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How Pegida uses social insecurity


The Pegida demonstrations in Dresden have attracted a lot of international media attention and raised considerable concerns about social peace inside Germany. Many people simply cannot understand why Pegida are warning about a so-called Islamisation of the West in a state, Saxony, with so few Muslims; Muslims make up only around 5% of the entire population of the federal republic anyway. Many observers fail to understand why so many people joined the demonstrations (which are now ebbing away) – with, moreover, a substantial number of citizens “from the middle layers of society” alongside the notorious right-wing extremists.


Most commentators share the view that there’s no risk of an “Islamisation of the West”, that the reasons behind or motives of the demonstrations cannot therefore be sourced to their stated goals but that they do point to genuine anxieties that need to be addressed. How does all of this fit together?


This is not that hard to grasp because, over the decades, we’ve managed to assemble a rich fund of pieces of historical evidence about and numerous scientific analyses of such fears – in Germany, Europe and internationally. The analytical field of study is research into prejudice. Going by the example of the horrendous experience of the murder of Jews, of Nazism and anti-semitism, we’ve known a lot about prejudice and resentment for a long time and should be able to apply this knowledge to what’s going on now.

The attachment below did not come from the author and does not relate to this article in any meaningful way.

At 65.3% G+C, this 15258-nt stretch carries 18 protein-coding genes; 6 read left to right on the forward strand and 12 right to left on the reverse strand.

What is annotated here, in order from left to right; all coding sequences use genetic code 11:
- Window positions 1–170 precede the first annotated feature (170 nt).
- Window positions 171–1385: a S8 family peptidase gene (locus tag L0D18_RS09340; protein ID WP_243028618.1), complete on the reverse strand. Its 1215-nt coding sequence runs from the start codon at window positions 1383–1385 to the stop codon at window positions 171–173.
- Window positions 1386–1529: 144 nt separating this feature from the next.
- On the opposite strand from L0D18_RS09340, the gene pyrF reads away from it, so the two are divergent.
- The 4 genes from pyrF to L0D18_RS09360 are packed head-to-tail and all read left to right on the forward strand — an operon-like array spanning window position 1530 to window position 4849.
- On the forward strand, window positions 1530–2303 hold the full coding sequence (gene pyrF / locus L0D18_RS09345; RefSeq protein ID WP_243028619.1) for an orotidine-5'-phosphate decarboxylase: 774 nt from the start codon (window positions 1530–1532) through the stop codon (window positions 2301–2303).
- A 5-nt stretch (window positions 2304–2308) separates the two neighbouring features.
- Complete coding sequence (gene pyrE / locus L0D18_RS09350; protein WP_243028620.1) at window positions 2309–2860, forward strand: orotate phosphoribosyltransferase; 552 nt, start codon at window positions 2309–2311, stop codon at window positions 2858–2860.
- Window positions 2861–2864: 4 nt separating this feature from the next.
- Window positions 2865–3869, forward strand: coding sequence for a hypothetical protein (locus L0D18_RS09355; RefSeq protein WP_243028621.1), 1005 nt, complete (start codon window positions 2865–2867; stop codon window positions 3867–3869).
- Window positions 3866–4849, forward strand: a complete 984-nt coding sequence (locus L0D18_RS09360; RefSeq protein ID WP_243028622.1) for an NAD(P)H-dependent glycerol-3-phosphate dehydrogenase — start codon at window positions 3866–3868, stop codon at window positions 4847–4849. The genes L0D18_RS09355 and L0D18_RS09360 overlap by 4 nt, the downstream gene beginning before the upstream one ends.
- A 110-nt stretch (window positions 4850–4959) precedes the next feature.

These pertinent researches have overwhelmingly shown that the causes of prejudice, often overlain with aggressive resentments, do not lie with religious, cultural or ethnic minorities but in the social and psychic sensitivities of people harbouring such prejudices. It’s been known for decades that anti-semitism does not rest upon the Jews but is especially strong in areas where there are few or even no Jews (any longer!). This is true too for xenophobia and, equally, for hatred of Muslims or Islam. So this flares up particularly strongly in places where one has little or nothing to do with Muslims in the flesh – as work colleagues or at the local sports club – and has no human relations with them.

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